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  1. #27
    Join Date
    Aug 2002
    Posts
    1,651
    I don't know why they would adjust the blower speed all the way down to 975 on a 3.5ton system that is too low as far as I know...

    The average cfm per ton is 400cfm per ton.. But now they say it is acceptable for 350cfm per ton so I would not set your blower lower than that.. You have a 3.5ton which would be 3.5 x 350= 1225 cfm needed for your unit to operate correctly..

    Did they take any return or supply statics to see what the static pressure was?? This number would indicate if you have a problem with your ductwork..

    Good luck
    J

  2. #28
    Join Date
    Feb 2006
    Posts
    13
    As far as I know, they did not do any supply statics. I will be asking when I see them on Monday or Tuesday.

    Looking at the Basic Air-Flow Settings chart for a 3.5 there are settings at 880, 975, 1080,1125,1265,1390,1455, and 1590.

    Maybe they were hoping to keep the noise down so we could hear the t.v. lol

    [Edited by melody on 02-11-2006 at 01:09 AM]

  3. #29
    Join Date
    Nov 2000
    Location
    Waco, Texas, USA
    Posts
    6,153
    Melody if a 3 ton unit won't get any closer than 8 degrees of the set point then you must have a larger than average heat load. If we can identify where the heat is infiltrating your home and stop it, or at least slow it down then a 2.5 ton might be a big enough unit. See the more the heat leaks in the bigger the unit has to be which results in HIGH utility bills.

    I bet your attic gets pretty hot in GA. Does your home have any ceiling penetrations that allow attic air & dirt to leak in the home such as can light, exhaust fans in the bathrooms, air boxes (not registers) in the ceiling etc.?

    What about skylights? How many people? Pets that go in & out? Leaky ducts? Big windows facing west? No blinds? Hot tub?

    How much pressure is in the duct system anyway? Has anyone measured it?

    Why don't you call an outside person to evaluate your system? If you keeping using the installing company you may never get to the bottom of the problem....and I don't think a defective unit is the problem.
    "And remember my sentimental friend......that a heart is not judged by how much you love, but by how much you are loved by others" - Wizard of Oz.

  4. #30
    Join Date
    Mar 2002
    Location
    Richmond, Virginia
    Posts
    4,264
    Originally posted by melody
    Jacob Perkins -
    Since I live in humid South Ga, what will the high humidity do?


    HVAC Pro - Latent Heat?


    A huge thank you to all who responded.
    Latent heat is moisture in the air, humidity.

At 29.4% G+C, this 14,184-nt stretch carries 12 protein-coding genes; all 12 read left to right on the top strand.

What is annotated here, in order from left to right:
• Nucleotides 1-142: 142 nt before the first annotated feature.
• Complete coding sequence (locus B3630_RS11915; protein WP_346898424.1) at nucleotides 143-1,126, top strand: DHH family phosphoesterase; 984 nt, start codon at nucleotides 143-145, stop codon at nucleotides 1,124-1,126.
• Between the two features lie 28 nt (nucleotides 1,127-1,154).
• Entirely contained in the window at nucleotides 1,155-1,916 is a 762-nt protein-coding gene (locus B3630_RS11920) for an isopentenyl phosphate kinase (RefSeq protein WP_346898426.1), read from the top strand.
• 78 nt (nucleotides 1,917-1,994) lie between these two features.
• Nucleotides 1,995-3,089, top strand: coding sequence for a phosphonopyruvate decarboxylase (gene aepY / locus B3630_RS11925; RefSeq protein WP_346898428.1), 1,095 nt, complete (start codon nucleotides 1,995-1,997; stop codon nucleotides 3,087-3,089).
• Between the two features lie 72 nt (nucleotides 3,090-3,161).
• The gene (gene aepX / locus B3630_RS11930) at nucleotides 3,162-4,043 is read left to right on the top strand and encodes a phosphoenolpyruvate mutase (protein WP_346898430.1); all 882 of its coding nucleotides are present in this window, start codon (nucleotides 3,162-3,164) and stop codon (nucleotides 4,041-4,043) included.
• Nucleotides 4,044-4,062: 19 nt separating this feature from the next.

There is nothing more frightful than ignorance in action....Mark Twain

  5. #31
    Join Date
    Feb 2006
    Posts
    13
    Can you tell if the ductwork is undersized by the size of the ductwork? I went under the house today and measured.

    The supply ductwork was 10" X 21" and the return ductwork was 7" X 26" (metal rectangular type). There are two 20" X 20" returns in the house.

    All the room ducts were either 5" or 6" and are the round metal type that branched off in 90 degree angles .

  6. #32
    Join Date
    Feb 2006
    Posts
    13

    Problem Mostly Solved

    Just wanted to post back and tell everyone who offered their helpful advice that the problem with the new heat pump is mostly solved.

    The owner of the company (and his distributor) came out and put on a new blower assembly and the unit made the same sound as the first...loud whistling with lots of air. He said, he would try another one as he had brought a couple with him. When he put the third blower on, the noise was cut about 95%. All that was left was a little "ac hum" which he said could be solved by putting in some flex duct at the unit. We'll see on Monday about that.

    The same blower assembly is used on the 3.5, 4.0, and 5 ton unit. At the manufacturer, the blower was mistakenly put in the unit as if it was a 4 or maybe a 5 ton unit. The blower alignment was way off causing most of the air to be forced through a much smaller opening. The ac guy did not notice it at first when he changed out the blower. But when he got to the second blower he noticed that it did not look right and realized what had happened.

    Fortunately, We are down to just a small (but still bothersome) electrical hum.

    Frigidaire had advised them prior to their coming out that they believed they would find the blower making this type of noise due to the fan not having the proper clearance inside the cage.

    Now, I guess the ac guy will be calling them back to let them know some units may be leaving there with the blower assemblies set wrong for the unit.

    Thanks for everyone's help.

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